M: MACHIAVELLI, NICCOLO (1469-1527)
DOI link for M: MACHIAVELLI, NICCOLO (1469-1527)
M: MACHIAVELLI, NICCOLO (1469-1527) book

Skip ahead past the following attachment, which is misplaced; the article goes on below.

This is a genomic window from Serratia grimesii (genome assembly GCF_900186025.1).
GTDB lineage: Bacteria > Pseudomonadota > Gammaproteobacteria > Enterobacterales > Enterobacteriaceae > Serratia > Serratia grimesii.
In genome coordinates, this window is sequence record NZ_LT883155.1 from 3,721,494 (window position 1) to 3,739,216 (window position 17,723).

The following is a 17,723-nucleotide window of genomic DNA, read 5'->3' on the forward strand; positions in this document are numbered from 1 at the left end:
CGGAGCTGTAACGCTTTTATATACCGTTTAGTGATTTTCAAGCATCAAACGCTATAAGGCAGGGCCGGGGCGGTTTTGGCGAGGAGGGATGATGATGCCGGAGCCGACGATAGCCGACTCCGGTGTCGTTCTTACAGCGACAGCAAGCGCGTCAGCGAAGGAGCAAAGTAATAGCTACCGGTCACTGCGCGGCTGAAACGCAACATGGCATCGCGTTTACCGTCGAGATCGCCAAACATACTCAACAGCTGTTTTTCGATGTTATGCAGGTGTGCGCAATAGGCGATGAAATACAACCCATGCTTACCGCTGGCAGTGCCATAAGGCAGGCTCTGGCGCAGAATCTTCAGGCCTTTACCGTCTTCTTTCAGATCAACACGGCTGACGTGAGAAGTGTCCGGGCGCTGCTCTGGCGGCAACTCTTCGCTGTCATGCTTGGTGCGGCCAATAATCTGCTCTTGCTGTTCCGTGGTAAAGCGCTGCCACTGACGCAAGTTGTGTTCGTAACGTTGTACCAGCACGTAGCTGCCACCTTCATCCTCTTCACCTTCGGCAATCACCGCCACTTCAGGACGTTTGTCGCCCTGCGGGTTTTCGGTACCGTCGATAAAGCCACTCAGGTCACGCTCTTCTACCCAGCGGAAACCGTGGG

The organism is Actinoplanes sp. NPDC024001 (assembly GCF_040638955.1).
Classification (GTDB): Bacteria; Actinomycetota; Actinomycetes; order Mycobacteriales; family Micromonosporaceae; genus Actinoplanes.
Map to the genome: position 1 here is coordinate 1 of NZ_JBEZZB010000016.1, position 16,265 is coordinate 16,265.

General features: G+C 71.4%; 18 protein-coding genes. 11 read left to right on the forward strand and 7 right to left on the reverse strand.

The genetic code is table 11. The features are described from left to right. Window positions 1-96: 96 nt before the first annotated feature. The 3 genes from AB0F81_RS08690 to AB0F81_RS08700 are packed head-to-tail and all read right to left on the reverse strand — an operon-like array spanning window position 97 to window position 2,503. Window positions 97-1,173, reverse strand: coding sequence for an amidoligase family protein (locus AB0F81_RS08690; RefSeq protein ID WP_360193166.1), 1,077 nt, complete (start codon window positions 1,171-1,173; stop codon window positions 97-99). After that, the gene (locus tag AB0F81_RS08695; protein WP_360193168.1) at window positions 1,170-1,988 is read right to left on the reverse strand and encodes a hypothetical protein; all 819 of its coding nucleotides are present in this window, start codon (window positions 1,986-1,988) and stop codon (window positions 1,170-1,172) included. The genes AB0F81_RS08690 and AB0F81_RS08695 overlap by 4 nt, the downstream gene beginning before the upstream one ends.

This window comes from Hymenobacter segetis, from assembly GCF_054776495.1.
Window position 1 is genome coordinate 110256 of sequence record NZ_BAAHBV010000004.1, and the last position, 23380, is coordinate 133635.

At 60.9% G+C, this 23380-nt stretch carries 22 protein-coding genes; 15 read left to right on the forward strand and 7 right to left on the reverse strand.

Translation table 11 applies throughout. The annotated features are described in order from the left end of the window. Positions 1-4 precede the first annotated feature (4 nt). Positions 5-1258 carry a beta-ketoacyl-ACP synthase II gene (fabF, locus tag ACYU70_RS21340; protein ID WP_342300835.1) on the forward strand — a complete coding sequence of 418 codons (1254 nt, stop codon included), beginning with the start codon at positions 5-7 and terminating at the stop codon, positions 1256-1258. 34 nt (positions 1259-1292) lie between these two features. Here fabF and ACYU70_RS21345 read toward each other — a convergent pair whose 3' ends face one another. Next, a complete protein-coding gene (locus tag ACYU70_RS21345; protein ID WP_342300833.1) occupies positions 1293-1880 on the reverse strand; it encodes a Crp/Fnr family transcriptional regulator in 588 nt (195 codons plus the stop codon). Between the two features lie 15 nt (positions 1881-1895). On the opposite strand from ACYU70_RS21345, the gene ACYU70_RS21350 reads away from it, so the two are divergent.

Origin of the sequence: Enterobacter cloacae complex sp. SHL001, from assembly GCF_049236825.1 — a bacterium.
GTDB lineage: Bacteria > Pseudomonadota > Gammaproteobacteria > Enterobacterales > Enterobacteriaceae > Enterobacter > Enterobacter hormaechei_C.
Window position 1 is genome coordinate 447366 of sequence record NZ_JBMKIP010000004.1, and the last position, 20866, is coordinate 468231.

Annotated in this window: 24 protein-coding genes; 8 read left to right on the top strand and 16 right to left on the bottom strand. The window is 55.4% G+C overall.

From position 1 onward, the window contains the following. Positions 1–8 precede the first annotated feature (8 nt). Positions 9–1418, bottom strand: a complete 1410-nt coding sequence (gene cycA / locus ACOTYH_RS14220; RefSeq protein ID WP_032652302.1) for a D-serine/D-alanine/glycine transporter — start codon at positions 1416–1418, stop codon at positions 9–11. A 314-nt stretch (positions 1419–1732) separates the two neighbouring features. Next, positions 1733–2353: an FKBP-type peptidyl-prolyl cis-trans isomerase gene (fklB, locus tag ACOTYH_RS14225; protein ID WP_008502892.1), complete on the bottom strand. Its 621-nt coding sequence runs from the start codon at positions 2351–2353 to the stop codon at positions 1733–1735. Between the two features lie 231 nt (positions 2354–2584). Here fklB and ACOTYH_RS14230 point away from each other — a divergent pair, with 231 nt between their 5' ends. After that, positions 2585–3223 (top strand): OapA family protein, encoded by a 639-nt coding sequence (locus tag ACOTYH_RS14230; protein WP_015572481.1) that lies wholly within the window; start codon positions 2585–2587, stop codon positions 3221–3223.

Certain basic themes permeate Niccolo Machia- velli's personal letters, his plays, and his famous political treatises The Prince and the Discourses. For Machiavelli, "all human things are kept in a perpetual state of movement, and can never remain stable." Time is not only the symbol of motion and change in the physical cosmos but also in the human universe. Machiavelli turns away from the supernatural. History, for Machiavelli, is both the form of human time and the events that give it content. It is the longitudinal shape as well as the record of human affairs-a record that for Machiavelli largely involved politics. Machiavelli's intention and purpose in writing The Prince remain essentially contested interpretative issues. Drawing on the idea of the mixed constitution, which Polybius had elaborated in his history of the Roman republic, Machiavelli argues that order and greatness came not, as medieval Christian humanists had claimed, from social harmony, but from conflict.